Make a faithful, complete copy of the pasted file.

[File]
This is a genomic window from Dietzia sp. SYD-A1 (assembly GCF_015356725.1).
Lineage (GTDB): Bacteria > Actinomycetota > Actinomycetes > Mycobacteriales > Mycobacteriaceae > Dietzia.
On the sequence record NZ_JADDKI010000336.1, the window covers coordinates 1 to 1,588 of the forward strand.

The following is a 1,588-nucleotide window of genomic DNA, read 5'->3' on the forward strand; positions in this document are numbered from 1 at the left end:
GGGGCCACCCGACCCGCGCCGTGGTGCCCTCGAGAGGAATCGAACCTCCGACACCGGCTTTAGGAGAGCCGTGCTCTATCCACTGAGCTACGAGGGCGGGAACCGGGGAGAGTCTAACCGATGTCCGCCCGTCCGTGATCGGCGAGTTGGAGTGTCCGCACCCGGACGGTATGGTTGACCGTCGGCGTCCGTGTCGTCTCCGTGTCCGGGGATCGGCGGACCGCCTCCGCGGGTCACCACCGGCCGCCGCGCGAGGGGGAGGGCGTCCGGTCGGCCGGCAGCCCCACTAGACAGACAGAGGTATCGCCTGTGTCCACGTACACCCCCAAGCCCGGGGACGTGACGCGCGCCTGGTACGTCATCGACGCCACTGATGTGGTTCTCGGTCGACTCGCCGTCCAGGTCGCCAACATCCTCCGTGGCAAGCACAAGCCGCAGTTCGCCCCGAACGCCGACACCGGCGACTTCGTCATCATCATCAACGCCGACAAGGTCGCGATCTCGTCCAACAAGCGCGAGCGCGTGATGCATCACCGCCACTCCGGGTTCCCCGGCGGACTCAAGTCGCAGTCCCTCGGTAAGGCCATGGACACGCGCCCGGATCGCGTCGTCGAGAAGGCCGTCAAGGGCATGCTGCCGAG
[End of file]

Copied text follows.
This is a genomic window from Dietzia sp. SYD-A1 (assembly GCF_015356725.1).
Lineage (GTDB): Bacteria > Actinomycetota > Actinomycetes > Mycobacteriales > Mycobacteriaceae > Dietzia.
On the sequence record NZ_JADDKI010000336.1, the window covers coordinates 1 to 1,588 of the forward strand.

The following is a 1,588-nucleotide window of genomic DNA, read 5'->3' on the forward strand; positions in this document are numbered from 1 at the left end:
GGGGCCACCCGACCCGCGCCGTGGTGCCCTCGAGAGGAATCGAACCTCCGACACCGGCTTTAGGAGAGCCGTGCTCTATCCACTGAGCTACGAGGGCGGGAACCGGGGAGAGTCTAACCGATGTCCGCCCGTCCGTGATCGGCGAGTTGGAGTGTCCGCACCCGGACGGTATGGTTGACCGTCGGCGTCCGTGTCGTCTCCGTGTCCGGGGATCGGCGGACCGCCTCCGCGGGTCACCACCGGCCGCCGCGCGAGGGGGAGGGCGTCCGGTCGGCCGGCAGCCCCACTAGACAGACAGAGGTATCGCCTGTGTCCACGTACACCCCCAAGCCCGGGGACGTGACGCGCGCCTGGTACGTCATCGACGCCACTGATGTGGTTCTCGGTCGACTCGCCGTCCAGGTCGCCAACATCCTCCGTGGCAAGCACAAGCCGCAGTTCGCCCCGAACGCCGACACCGGCGACTTCGTCATCATCATCAACGCCGACAAGGTCGCGATCTCGTCCAACAAGCGCGAGCGCGTGATGCATCACCGCCACTCCGGGTTCCCCGGCGGACTCAAGTCGCAGTCCCTCGGTAAGGCCATGGACACGCGCCCGGATCGCGTCGTCGAGAAGGCCGTCAAGGGCATGCTGCCGAG